Child Health

Photo Credit: Bakapome, rural village near Thies, Senegal. Showing PECADOM project

Worldwide, the number of deaths of children under five has decreased dramatically. However, 16,000 children under the age of five are still dying each day. Of the nearly six million children who didn’t live to see their fifth birthday, almost one million died on their first day of life.

Disparities in child survival remain high between developed and developing countries. A child born in sub-Saharan Africa is 14 times more likely to pass away before his or her fifth birthday than one born in the U.S.1  Globally, the major causes of death in children under five include pneumonia, diarrheal diseases, preterm birth complications, birth asphyxia, and malaria. Many of these deaths could be prevented with affordable, low-technology interventions, including antibiotics, zinc treatment for diarrheal diseases, oral rehydration solution, and antimalarials.

USAID’s Health Research Program increases disease prevention and improves diagnosis, assessment, and treatment of illness, accelerates introduction of improved drug regimens, and advances understanding of causes and risk factors of pneumonia and diarrhea.  The Health Research Program is advancing use of integrated community case management of childhood illness (ICCM) and Verbal Autopsy and Social Autopsy Studies (VASA).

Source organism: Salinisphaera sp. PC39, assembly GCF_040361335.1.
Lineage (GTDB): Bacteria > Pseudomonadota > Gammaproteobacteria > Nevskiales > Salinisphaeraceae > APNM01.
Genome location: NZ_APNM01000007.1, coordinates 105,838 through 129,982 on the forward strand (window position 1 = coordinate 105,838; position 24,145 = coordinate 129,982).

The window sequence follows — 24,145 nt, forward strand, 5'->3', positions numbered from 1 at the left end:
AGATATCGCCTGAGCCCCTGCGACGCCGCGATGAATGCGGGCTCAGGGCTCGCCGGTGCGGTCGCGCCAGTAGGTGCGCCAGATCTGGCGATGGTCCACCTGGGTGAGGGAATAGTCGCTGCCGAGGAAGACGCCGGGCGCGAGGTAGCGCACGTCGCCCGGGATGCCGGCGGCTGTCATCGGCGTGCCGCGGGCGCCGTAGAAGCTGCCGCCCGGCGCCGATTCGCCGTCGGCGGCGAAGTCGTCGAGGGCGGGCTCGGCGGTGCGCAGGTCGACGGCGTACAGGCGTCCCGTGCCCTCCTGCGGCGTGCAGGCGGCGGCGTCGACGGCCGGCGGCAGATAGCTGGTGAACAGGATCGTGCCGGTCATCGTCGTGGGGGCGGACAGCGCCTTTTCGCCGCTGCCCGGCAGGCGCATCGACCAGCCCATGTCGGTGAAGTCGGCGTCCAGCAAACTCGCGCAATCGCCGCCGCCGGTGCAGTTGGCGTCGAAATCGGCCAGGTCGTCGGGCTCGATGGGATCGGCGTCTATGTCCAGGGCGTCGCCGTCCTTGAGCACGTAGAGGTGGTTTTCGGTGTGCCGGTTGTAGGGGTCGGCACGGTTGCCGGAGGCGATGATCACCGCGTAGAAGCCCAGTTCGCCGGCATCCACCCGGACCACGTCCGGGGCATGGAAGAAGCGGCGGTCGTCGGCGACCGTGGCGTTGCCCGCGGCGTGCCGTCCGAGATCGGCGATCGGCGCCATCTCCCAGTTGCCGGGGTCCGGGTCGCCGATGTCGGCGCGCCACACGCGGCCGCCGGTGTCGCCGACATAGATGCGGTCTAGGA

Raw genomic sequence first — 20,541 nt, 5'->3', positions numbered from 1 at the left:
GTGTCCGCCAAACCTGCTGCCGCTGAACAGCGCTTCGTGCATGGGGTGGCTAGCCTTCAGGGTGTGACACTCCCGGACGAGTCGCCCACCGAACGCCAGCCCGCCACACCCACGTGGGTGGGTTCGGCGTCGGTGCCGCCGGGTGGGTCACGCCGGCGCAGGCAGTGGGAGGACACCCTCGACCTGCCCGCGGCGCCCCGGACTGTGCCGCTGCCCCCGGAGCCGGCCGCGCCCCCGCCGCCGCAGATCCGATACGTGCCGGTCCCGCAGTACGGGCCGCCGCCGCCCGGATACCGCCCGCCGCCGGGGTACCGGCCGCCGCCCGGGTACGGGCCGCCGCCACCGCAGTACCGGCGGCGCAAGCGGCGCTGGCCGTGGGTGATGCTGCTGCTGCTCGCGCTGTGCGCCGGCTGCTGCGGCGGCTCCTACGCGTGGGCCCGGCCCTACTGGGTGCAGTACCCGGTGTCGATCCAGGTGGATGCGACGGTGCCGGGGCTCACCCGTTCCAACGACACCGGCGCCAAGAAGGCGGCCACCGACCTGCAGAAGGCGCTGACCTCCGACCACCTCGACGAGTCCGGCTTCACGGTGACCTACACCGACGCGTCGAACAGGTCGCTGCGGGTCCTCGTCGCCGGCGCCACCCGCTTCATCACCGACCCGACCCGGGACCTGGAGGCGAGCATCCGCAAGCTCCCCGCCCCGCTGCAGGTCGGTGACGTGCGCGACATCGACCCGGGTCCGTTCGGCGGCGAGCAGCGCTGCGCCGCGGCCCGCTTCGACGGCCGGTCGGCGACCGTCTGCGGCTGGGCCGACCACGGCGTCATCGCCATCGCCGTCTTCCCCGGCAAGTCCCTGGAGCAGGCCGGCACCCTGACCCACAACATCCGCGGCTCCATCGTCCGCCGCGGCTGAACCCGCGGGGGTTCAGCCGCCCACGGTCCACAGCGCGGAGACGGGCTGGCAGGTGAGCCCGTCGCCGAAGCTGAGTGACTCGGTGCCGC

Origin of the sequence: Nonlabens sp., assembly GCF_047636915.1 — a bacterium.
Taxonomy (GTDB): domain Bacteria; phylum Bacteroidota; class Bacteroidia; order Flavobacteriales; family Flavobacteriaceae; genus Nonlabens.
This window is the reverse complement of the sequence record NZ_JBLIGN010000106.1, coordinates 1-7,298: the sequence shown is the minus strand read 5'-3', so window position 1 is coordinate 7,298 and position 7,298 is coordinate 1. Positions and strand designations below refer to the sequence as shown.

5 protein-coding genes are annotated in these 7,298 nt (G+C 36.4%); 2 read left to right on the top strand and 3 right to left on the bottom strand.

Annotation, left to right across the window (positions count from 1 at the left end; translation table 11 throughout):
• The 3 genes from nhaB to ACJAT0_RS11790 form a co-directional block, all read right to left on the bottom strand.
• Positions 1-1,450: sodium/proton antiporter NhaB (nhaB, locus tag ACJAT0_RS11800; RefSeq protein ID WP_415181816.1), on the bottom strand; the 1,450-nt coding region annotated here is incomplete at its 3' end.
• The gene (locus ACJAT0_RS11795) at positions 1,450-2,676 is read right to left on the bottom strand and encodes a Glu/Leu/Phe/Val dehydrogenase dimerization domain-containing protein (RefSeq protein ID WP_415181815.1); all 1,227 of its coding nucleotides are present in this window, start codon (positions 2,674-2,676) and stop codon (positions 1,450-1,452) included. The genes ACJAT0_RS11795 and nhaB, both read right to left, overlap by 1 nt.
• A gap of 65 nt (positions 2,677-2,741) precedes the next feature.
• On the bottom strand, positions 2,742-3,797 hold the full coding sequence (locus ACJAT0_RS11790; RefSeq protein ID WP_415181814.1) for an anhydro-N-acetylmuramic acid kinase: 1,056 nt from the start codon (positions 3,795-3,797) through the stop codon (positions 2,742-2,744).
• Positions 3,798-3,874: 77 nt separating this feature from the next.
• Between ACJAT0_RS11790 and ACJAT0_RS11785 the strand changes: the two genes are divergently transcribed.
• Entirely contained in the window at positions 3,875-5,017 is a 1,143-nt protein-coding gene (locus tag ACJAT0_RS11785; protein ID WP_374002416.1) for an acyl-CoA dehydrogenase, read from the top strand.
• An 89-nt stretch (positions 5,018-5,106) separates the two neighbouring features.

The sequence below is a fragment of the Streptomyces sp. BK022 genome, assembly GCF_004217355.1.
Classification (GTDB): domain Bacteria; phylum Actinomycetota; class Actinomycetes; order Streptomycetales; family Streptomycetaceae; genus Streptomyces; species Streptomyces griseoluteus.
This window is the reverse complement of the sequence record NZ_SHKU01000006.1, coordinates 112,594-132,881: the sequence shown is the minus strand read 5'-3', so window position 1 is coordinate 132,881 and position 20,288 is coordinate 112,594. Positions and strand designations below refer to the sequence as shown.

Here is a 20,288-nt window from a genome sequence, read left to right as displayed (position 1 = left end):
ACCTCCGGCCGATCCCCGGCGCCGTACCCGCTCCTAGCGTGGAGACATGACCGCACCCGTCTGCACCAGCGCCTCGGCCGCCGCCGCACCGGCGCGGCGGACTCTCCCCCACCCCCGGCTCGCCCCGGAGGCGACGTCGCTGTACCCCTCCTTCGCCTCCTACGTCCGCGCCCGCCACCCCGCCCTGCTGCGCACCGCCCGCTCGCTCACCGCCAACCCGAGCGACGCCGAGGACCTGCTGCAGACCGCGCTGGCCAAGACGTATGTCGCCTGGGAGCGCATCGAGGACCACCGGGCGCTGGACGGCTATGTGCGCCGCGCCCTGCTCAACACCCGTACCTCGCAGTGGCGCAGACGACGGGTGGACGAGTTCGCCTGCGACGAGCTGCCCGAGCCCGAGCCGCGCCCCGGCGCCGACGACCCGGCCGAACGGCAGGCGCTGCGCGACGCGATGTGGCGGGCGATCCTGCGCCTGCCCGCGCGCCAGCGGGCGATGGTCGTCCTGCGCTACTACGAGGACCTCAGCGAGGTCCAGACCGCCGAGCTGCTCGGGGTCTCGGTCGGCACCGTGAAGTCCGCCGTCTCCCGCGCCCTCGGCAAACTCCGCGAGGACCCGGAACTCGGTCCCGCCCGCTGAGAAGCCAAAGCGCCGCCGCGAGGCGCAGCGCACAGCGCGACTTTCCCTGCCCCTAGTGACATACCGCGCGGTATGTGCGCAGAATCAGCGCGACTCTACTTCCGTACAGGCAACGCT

To learn more about how the Health Research Program works to improve child health, please visit our project pages. You can also find more information about USAID’s overall efforts to  improve child health here.

 


References:
1WHO Children: Reducing Mortality Fact Sheet, updated September 2016